The Homeric defense of poetry : on the music of the Iliad and the judgment of Achilles.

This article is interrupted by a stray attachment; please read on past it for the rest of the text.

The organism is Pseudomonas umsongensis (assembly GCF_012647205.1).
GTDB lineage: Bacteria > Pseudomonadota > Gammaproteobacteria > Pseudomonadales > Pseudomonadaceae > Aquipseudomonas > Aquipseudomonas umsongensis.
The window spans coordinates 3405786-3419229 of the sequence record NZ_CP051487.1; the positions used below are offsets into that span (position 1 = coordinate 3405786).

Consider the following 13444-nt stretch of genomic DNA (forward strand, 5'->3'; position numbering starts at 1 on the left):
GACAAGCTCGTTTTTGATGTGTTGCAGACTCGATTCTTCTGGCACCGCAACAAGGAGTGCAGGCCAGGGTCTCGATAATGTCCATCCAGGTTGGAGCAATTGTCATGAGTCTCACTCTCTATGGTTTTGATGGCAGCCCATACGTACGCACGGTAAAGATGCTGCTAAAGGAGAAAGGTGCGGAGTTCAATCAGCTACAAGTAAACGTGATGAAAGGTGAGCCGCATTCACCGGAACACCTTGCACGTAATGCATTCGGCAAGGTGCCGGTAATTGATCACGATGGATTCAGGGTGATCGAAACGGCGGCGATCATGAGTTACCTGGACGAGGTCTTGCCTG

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This dissertation is an attempt to answer the question of how the poet Homer understood his poetic activity and how, in particular, he understood the task, which he was later said to have accomplished, of educating the Hellenes. The dissertation has six chapters. Chapter One introduces the reader to the problem that modern philosophy hoped to dispose of by means of socio-political reforms and that Homer sought to address with his poetry. Chapter Two prepares the way for our discussion of Homer’s poetic activity by bringing out what is at stake in the Trojan War, both for the poem’s heroes and for the gods they invoke for support. Chapter Three argues that for Agamemnon, the Achaean commander-in-chief, the war is to establish that pious deference to the gods is not a necessary or essential part of communal life and that even the general run of men can come to abandon hope in the divine and to embrace the perishability of all things. Chapter Four brings out the unwisdom of the Agamemnonian endeavor by means of a close reading of the supplication scene of Book IX, the scene in which Achilles levels his critique against the heroic life. Chapter Five examines the figure of Nestor, the most 2 “poetic” of the Achaeans, and attempts to unfold the justification of Homer’s poetic activity that is implied by his critique of social progress. Chapter Six concludes the dissertation with a few brief remarks on the state of contemporary Homeric scholarship.